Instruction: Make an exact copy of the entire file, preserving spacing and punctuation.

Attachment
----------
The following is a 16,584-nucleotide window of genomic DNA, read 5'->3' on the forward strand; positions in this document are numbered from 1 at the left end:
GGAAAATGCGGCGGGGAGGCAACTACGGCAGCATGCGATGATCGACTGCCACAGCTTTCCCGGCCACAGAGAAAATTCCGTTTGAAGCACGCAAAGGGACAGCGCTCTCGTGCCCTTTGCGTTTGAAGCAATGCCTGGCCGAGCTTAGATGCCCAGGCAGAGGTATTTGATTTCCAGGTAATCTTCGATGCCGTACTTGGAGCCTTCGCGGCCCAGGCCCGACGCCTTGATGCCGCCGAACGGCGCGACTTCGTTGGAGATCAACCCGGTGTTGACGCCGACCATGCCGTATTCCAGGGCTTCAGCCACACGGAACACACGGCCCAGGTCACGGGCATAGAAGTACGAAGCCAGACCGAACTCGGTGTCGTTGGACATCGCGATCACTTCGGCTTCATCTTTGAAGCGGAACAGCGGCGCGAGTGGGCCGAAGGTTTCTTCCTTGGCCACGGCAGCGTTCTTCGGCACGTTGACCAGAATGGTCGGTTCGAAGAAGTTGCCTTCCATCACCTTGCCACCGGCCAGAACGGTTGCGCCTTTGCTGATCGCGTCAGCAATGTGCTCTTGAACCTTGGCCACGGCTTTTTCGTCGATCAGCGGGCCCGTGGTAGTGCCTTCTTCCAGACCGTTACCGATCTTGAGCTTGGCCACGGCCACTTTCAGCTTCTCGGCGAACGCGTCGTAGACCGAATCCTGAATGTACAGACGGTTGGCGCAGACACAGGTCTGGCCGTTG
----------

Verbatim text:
The following is a 16,584-nucleotide window of genomic DNA, read 5'->3' on the forward strand; positions in this document are numbered from 1 at the left end:
GGAAAATGCGGCGGGGAGGCAACTACGGCAGCATGCGATGATCGACTGCCACAGCTTTCCCGGCCACAGAGAAAATTCCGTTTGAAGCACGCAAAGGGACAGCGCTCTCGTGCCCTTTGCGTTTGAAGCAATGCCTGGCCGAGCTTAGATGCCCAGGCAGAGGTATTTGATTTCCAGGTAATCTTCGATGCCGTACTTGGAGCCTTCGCGGCCCAGGCCCGACGCCTTGATGCCGCCGAACGGCGCGACTTCGTTGGAGATCAACCCGGTGTTGACGCCGACCATGCCGTATTCCAGGGCTTCAGCCACACGGAACACACGGCCCAGGTCACGGGCATAGAAGTACGAAGCCAGACCGAACTCGGTGTCGTTGGACATCGCGATCACTTCGGCTTCATCTTTGAAGCGGAACAGCGGCGCGAGTGGGCCGAAGGTTTCTTCCTTGGCCACGGCAGCGTTCTTCGGCACGTTGACCAGAATGGTCGGTTCGAAGAAGTTGCCTTCCATCACCTTGCCACCGGCCAGAACGGTTGCGCCTTTGCTGATCGCGTCAGCAATGTGCTCTTGAACCTTGGCCACGGCTTTTTCGTCGATCAGCGGGCCCGTGGTAGTGCCTTCTTCCAGACCGTTACCGATCTTGAGCTTGGCCACGGCCACTTTCAGCTTCTCGGCGAACGCGTCGTAGACCGAATCCTGAATGTACAGACGGTTGGCGCAGACACAGGTCTGGCCGTTG